Eagle, Gypsum talk revenue sharing
EAGLE COUNTY – With a potential, big-box-store developer knocking on Eagle’s door, elected officials in Eagle and Gypsum are doing some serious talking about sharing sales-tax revenue.At a recent, the Eagle Town Board and Gypsum Town Council showed interest in pursuing a revenue-sharing agreement. If the elected leaders move from talk to an actual agreement, it could set a precedent for other Colorado cities and towns.Gypsum Town Manager Jeff Shroll said such an agreement could solve several problems. Most notably, the towns could off-set the strains of development.For example, if a big-box store is built in Gypsum, traffic would increase in Eagle. If the store is built in Eagle, Gypsum business would likely suffer. A revenue-sharing agreement might also discourage developers to hop from town to town seeking better incentives. “Revenue sharing allows both towns to be more cautious about what incentive packages may or may not be offered to a big box,” said Shroll.Eagle is in the midst of reviewing the proposed Red Mountain Ranch project. The mixed-use project, on the eastern edge of Eagle between Interstate 70 and Highway 6, would have room for a big-box store like Wal-Mart or The Home Depot in Avon. The primary developer, Merv Lapin, also owns parcels in Gypsum’s Airport Gateway commercial park, and partial owns a gravel-pit property between Eagle and Gypsum.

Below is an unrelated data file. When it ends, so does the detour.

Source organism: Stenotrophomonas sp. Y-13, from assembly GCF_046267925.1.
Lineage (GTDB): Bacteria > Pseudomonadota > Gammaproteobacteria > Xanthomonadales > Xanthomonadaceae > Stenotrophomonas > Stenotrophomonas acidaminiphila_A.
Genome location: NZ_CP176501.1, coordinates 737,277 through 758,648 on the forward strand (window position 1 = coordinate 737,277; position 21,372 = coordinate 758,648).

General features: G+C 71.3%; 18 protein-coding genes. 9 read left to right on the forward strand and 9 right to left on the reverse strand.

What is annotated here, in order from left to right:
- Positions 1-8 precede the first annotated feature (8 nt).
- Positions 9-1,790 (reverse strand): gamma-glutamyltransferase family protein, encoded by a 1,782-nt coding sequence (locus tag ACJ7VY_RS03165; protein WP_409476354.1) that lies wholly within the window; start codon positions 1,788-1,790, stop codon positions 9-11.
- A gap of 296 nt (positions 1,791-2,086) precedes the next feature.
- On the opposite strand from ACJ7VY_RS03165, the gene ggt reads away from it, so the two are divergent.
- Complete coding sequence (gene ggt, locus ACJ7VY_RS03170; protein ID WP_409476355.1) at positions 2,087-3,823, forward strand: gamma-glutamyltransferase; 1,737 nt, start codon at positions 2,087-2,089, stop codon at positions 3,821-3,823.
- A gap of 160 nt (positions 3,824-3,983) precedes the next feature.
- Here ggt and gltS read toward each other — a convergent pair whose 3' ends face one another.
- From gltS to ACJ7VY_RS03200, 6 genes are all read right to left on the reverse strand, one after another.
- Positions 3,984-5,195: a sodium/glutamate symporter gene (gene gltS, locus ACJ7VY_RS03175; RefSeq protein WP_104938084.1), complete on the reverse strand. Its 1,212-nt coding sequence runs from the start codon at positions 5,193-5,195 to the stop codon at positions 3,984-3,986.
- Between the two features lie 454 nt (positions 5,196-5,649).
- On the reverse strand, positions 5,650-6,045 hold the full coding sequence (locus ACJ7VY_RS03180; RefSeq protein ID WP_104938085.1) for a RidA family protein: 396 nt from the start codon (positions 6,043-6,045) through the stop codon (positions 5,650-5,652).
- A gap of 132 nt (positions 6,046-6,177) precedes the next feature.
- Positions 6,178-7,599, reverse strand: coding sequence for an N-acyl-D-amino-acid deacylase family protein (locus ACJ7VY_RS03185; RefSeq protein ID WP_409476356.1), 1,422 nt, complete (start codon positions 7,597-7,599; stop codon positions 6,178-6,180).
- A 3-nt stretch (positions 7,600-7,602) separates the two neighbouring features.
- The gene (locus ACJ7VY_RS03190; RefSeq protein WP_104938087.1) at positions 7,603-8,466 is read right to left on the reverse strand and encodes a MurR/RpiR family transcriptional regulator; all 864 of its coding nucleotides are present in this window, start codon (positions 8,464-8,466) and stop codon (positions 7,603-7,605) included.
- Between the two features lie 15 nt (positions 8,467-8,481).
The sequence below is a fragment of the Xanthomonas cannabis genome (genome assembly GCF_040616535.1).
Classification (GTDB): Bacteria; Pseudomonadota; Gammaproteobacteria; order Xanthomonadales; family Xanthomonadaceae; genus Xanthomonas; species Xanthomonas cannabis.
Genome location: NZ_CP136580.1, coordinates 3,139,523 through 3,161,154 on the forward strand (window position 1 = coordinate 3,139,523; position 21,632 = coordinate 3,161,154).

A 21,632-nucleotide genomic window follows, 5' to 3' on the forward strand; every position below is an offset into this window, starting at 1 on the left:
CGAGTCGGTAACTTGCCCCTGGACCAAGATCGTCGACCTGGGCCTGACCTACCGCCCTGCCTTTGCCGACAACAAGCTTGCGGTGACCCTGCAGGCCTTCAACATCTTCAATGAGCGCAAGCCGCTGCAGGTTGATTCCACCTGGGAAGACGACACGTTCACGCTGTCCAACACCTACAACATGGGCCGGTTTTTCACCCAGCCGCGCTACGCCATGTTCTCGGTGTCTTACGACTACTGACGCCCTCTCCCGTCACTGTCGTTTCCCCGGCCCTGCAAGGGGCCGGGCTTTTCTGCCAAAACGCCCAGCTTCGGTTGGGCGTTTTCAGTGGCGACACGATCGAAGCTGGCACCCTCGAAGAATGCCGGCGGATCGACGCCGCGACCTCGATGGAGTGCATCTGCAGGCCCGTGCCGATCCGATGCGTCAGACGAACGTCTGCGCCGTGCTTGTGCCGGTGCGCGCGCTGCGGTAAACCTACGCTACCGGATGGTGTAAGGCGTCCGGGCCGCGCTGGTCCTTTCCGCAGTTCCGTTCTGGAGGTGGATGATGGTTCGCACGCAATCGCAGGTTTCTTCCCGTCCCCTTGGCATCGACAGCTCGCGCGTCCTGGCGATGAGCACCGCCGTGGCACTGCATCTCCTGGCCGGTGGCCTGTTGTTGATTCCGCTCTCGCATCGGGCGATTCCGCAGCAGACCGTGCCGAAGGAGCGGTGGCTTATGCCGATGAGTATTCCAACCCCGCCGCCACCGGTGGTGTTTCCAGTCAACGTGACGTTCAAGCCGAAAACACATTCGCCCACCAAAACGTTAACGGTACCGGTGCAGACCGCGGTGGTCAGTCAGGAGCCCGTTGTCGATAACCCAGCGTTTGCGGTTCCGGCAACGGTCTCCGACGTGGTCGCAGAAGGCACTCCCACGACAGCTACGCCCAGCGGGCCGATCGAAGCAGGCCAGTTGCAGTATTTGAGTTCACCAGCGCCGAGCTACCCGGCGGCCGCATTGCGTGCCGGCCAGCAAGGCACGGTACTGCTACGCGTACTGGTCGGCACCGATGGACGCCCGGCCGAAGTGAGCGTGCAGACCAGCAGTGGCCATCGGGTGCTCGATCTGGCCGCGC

Eagle Town Trustee Kraige Kinney said there is already a perception among some citizens that if Eagle turns down the Red Mountain Ranch development, the project will move to Gypsum’s GatewayShroll suggested any revenue-sharing formula be kept simple. For example, the town with the “big-box” store would keep 60 percent of the sales-tax revenues and the other would receive 40 percent. “Both towns would see a fairly healthy boost to their respective economies … 40 percent (of sales tax revenues) is better than zero percent,” Shroll said.Both Shroll and Eagle Town Manager Willy Powell emphasized any revenue-sharing agreement would involve new tax revenues. Existing sales-tax revenues would not be mixed into the equation. Further, Shroll suggested any commercial operation under a certain size (such as 20,000 square feet) would not be subject to the revenue-sharing agreement. Large, big-box, anchor stores typically draw in a bundle of smaller businesses to the same area.Eagle Mayor Jon Stavney suggested if a revenue-sharing agreement is reached, the towns might consider earmarking those funds for a mutually-beneficial use, such as a new interchange on I-70 serving the county airport. The Colorado Department of Transportation officials recently told the towns that the state has no money in the foreseeable future for such a project. Vail Colorado==========================================